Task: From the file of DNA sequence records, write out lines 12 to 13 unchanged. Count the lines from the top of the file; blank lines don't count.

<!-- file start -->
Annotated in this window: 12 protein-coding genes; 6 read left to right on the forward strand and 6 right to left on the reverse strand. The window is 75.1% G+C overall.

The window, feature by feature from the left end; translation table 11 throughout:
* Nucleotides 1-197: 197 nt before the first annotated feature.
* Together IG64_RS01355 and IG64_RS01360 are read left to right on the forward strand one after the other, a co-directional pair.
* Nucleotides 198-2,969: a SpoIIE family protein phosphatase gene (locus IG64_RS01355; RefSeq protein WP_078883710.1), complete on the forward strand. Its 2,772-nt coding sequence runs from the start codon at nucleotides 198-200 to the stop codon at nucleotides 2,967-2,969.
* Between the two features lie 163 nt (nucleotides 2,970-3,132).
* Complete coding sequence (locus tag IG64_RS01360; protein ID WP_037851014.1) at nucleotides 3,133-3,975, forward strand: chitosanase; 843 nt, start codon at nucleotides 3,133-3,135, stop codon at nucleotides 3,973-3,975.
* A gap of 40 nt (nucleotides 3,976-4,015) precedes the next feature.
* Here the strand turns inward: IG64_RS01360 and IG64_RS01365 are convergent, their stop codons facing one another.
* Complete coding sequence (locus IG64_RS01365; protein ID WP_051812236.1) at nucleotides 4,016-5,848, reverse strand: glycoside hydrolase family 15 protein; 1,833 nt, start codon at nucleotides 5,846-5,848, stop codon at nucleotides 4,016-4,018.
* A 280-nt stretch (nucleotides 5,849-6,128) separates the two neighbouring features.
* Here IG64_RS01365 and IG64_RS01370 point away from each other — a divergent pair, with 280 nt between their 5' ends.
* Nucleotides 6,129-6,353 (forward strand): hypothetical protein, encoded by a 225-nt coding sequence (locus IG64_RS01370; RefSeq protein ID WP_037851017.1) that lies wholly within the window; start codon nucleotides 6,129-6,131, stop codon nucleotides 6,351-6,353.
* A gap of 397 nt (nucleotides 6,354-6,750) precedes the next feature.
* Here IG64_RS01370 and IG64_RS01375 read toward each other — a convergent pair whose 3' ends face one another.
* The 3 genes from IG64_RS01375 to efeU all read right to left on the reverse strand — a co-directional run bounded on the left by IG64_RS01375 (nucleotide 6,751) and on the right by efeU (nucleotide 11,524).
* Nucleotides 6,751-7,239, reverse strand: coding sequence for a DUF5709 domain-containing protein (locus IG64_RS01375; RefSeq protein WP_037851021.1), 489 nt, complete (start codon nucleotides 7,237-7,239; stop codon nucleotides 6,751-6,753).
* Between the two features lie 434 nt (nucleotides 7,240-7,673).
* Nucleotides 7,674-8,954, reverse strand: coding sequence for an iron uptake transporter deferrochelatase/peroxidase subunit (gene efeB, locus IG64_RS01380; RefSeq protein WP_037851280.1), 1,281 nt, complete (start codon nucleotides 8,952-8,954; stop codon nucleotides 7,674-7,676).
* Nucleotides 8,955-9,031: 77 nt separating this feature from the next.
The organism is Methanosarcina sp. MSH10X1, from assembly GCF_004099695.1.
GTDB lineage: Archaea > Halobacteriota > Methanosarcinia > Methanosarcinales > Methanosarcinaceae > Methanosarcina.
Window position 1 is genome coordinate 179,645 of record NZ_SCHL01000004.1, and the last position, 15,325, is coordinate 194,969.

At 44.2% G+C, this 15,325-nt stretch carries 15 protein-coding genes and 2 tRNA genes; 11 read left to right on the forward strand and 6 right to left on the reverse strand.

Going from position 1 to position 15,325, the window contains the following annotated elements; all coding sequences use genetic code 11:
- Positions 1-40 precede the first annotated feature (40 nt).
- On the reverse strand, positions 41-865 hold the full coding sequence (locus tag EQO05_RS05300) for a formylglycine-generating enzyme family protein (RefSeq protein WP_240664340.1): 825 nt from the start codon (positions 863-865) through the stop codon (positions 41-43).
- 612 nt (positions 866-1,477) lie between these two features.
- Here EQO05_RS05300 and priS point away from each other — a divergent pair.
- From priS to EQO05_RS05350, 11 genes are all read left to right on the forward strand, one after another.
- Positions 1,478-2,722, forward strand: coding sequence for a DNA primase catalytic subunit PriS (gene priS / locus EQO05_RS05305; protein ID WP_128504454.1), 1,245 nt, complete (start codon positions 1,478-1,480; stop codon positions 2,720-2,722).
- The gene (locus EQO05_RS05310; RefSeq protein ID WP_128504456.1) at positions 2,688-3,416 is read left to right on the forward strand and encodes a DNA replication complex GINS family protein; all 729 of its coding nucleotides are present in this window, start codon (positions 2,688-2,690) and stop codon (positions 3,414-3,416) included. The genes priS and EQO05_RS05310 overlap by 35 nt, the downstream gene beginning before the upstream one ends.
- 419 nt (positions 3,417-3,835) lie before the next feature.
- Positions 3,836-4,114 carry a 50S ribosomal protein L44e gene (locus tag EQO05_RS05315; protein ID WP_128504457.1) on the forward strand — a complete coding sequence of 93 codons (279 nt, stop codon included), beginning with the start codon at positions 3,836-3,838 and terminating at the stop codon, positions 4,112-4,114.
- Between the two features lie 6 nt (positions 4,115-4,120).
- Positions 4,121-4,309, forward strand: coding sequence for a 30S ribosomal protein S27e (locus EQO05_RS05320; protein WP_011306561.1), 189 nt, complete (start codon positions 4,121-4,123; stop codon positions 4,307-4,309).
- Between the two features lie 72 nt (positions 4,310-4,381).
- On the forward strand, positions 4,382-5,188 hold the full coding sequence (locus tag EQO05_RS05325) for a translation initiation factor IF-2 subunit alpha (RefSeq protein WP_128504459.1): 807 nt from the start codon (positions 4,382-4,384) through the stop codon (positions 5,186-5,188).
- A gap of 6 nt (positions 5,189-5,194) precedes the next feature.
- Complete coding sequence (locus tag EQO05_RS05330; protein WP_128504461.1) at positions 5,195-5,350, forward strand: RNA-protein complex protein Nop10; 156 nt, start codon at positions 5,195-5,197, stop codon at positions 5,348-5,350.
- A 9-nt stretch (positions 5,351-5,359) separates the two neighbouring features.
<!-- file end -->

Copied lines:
* Here IG64_RS01365 and IG64_RS01370 point away from each other — a divergent pair, with 280 nt between their 5' ends.
* Nucleotides 6,129-6,353 (forward strand): hypothetical protein, encoded by a 225-nt coding sequence (locus IG64_RS01370; RefSeq protein ID WP_037851017.1) that lies wholly within the window; start codon nucleotides 6,129-6,131, stop codon nucleotides 6,351-6,353.